US-NEWS-IMPEACHMENT-SIP

President Donald Trump speaks as he welcomes Paraguay’s President Mario Abdo Benítez to the White House in the Oval Office on December 13, 2019 in Washington, D.C. 

WASHINGTON – The House Judiciary Committee approved two articles of impeachment against President Donald Trump on Friday, setting up a vote by the full chamber next week that is likely to make Trump the third U.S. president to be impeached.

The articles – accusing the president of abuse of power and obstruction of Congress – relate to Trump’s attempt to have Ukraine investigate his political enemies, a scheme Democrats described as a threat to democracy as the United States braces for another bitter election.

“Today is a solemn and sad day,” Rep. Jerrold Nadler, D-N.Y., the committee chairman, said in brief comments to reporters after the vote.

Nadler surprised Republicans late Thursday night by concluding the hearing after 14 hours of withering debate, delaying the vote until Friday morning to defang a potential Republican claim that the Democrats were voting when most Americans weren’t watching.

He urged members to “to search their consciences” before making their decision, but the votes on both counts broke along party lines as expected – all 23 Democrats voted yes and all 17 Republicans voted no.

Republicans told reporters after the votes that Democrats would pay a political price for what they called a blind pursuit of the president.

“They predetermined they were going to do it, and they did it,” said Rep. Debbie Lesko, R-Ariz.. “They had no proof, no evidence, no crime. But they went ahead anyway, and they’re tearing the country apart. And they should be ashamed.”

The Democratic-controlled House is expected to impeach Trump on Wednesday or Thursday of next week by approving “H. Res. 755, Impeaching Donald John Trump, President of the United States, for high crimes and misdemeanors.” Passage would set up a trial in the Republican-controlled Senate in January, which is all but certain to acquit the president and leave him in office.

“This desperate charade of an impeachment inquiry in the House Judiciary Committee has reached its shameful end,” White House Press Secretary Stephanie Grisham said in a statement. “The president looks forward to receiving in the Senate the fair treatment and due process which continues to be disgracefully denied to him by the House.”

There have been disagreements among Republicans about how to handle the trial, and some of Trump’s fiercest allies want a drawn-out process with witnesses.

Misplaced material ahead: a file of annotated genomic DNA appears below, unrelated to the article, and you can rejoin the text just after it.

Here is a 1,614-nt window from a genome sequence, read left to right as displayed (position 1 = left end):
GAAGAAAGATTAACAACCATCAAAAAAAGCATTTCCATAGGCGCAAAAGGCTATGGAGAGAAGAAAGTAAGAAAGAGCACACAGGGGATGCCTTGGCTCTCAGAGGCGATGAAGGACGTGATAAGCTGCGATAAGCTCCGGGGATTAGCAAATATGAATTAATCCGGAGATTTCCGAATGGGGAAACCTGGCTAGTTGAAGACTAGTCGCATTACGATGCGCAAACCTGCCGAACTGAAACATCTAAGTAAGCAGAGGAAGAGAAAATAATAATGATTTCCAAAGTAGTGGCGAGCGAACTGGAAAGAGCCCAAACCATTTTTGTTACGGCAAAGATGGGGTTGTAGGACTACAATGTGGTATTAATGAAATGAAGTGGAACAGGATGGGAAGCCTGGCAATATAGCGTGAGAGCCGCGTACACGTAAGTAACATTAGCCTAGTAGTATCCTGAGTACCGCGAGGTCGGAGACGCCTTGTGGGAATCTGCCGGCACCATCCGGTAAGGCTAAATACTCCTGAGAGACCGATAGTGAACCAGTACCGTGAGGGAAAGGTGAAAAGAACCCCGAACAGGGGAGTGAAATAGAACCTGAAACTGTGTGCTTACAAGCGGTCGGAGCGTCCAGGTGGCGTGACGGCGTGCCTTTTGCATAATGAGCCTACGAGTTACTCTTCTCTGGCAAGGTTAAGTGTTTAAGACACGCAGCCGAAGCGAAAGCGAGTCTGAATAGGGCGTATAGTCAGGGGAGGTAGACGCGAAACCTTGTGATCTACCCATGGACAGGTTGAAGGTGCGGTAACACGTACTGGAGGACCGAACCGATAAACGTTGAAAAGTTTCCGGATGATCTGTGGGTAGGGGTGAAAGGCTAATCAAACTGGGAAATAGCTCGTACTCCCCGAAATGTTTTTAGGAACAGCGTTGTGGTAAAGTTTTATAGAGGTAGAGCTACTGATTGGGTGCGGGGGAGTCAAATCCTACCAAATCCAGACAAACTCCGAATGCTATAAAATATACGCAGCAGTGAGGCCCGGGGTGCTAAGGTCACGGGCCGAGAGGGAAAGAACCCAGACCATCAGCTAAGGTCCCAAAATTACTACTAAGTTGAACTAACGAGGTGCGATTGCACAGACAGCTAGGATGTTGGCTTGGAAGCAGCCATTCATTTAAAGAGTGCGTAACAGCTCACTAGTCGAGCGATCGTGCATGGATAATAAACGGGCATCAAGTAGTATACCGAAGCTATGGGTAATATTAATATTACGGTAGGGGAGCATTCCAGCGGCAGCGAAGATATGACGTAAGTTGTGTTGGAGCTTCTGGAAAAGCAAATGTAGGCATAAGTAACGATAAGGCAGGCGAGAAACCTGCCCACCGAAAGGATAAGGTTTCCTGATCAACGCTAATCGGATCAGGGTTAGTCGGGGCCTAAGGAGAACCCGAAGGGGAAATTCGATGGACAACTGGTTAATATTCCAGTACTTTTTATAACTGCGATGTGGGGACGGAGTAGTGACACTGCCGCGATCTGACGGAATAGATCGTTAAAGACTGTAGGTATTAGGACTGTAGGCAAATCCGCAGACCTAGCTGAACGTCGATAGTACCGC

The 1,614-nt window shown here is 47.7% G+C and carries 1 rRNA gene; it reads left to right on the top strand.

“I understand their desire to just get it behind us. But the country needs to hear what a farce this was,” said Rep. Louie Gohmert, R-Texas.

Senate Majority Leader Mitch McConnell, R-Ky., has sent signals that he would prefer a short trial, but said Thursday night that he would work with the White House to design the rules for the trial.

“I’m going to take my cues from the president’s lawyers,” he told Fox News.

McConnell’s comments outraged Democrats, who accused him of abandoning his duty to conduct a fair process.

“If Senator McConnell is saying there’s no chance that there’s a conviction and he’s coordinating with the White House, he essentially has surrendered the constitutional mandate that the Senate conduct a trial,” said Rep. Jamie Raskin, D-Md..

After weeks of investigations, public hearings and nightly sniping on cable news, the final marathon session in the Judiciary Committee featured the most direct confrontation yet between members of Congress over whether Trump’s actions merit impeachment and removal from office.

Republicans dragged out the proceedings by repeatedly floating amendments to eliminate or water down the impeachment articles, forcing lengthy debates that inevitably ended with Democrats swatting down the proposals. With no witnesses to question and little chance of substantive changes, the markup session – spread over three days – took on the tone of people arguing politics at a bar, albeit with more flowery language and strict procedural rules.

“No matter what they threw at the wall, no matter what spaghetti they were throwing at the wall, it wasn’t sticking because it’s not real,” Rep. Pramila Jayapal, D-Wash., said of Republican attempts to derail the process. “And so I think we just have to continue to bring it back to the facts.”

Democrats maintained that they were reluctant to impeach Trump, but argued that Congress serves as the last line of defense against a presidency that they say has veered out of control.

“This is a moment of personal conscience,” said Rep. Sheila Jackson Lee, D-Texas. “This is a moment where we had to hold the president accountable.”

Republicans said it is Democrats, not the president, who overstepped their authority in their push for impeachment. They said the case against Trump was the product not of careful investigation, but intense hatred of the president and his supporters.

Democrats’ case against Trump focuses on his push for Ukraine to launch investigations that would help him politically. He pressed Ukraine to announce an investigation of Joe Biden, the former vice president who could be his Democratic opponent in next year’s election. Biden’s son Hunter had served on the board of a Ukrainian gas company.

Trump also wanted Ukraine to investigate a debunked conspiracy theory involving the Eastern European country and the hacking of Democratic Party emails in 2016, an operation that was carried out by Russia.

Trump “betrayed the nation by abusing his high office to enlist a foreign power in corrupting democratic elections,” according to the articles of impeachment. He also “abused the powers of his high office” by directing administration officials to defy congressional subpoenas.

Recommended for you